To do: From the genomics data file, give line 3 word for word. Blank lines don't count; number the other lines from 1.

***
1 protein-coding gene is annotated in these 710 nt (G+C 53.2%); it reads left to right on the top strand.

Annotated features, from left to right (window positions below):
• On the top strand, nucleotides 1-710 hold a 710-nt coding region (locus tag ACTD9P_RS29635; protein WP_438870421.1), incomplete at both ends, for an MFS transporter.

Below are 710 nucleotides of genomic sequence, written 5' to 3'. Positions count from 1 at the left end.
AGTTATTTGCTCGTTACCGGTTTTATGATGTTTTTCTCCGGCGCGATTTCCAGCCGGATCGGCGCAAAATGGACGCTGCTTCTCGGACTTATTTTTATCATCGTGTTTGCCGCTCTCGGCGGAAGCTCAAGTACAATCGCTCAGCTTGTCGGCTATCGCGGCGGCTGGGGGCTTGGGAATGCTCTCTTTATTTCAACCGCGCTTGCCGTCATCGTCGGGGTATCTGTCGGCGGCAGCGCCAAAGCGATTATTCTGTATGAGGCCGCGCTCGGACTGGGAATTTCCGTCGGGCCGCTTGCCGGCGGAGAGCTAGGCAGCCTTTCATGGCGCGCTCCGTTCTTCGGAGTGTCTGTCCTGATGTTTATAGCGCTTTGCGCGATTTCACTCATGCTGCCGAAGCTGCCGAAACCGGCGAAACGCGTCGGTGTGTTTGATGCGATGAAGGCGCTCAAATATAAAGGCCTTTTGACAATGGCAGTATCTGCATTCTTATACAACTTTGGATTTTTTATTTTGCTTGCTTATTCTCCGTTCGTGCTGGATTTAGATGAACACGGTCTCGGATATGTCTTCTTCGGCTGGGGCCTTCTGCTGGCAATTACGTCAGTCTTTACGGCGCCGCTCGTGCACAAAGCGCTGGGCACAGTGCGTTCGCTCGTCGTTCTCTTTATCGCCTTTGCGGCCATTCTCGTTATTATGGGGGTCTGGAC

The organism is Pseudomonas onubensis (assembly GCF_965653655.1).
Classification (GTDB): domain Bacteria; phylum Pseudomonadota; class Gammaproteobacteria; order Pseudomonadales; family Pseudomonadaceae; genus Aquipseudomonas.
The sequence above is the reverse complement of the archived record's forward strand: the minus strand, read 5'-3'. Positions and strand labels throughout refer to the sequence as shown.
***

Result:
• On the top strand, nucleotides 1-710 hold a 710-nt coding region (locus tag ACTD9P_RS29635; protein WP_438870421.1), incomplete at both ends, for an MFS transporter.